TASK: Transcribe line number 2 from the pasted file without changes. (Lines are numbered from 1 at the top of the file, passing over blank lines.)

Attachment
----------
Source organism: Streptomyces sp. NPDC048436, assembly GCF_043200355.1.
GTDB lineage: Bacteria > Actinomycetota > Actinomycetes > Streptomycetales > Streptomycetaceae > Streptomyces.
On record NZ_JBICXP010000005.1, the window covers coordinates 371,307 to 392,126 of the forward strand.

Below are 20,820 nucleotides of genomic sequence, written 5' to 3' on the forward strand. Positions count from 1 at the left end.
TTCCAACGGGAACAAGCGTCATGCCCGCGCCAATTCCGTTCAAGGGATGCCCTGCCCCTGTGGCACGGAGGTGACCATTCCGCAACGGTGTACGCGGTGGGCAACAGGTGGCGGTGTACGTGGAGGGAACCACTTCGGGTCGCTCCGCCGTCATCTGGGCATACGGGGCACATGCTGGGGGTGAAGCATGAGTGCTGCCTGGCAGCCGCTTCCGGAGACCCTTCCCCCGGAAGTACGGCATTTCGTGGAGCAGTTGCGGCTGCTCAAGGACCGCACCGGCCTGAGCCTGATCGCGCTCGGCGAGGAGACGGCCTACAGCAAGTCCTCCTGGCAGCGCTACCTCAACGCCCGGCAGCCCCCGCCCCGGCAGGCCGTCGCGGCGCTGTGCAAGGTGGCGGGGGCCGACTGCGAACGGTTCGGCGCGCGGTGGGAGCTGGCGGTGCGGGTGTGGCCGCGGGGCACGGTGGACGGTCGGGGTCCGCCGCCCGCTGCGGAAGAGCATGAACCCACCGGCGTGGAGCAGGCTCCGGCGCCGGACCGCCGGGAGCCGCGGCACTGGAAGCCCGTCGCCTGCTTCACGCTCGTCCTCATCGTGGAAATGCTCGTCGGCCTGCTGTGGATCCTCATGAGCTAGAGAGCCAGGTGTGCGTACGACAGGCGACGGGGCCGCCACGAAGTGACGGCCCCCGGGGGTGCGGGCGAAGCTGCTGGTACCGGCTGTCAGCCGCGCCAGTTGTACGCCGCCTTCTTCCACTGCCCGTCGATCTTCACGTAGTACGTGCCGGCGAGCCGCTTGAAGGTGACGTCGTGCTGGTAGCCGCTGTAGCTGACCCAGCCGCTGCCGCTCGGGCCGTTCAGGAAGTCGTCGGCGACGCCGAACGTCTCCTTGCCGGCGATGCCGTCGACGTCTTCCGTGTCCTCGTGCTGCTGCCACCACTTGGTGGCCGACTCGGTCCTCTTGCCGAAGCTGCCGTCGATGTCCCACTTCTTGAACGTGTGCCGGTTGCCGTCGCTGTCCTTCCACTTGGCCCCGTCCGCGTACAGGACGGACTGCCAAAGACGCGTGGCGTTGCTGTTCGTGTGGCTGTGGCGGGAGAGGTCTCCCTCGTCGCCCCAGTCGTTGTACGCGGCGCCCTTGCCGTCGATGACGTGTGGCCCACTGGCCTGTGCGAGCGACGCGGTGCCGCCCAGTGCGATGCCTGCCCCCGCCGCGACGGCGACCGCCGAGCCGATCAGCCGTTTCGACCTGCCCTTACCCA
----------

GTDB lineage: Bacteria > Actinomycetota > Actinomycetes > Streptomycetales > Streptomycetaceae > Streptomyces.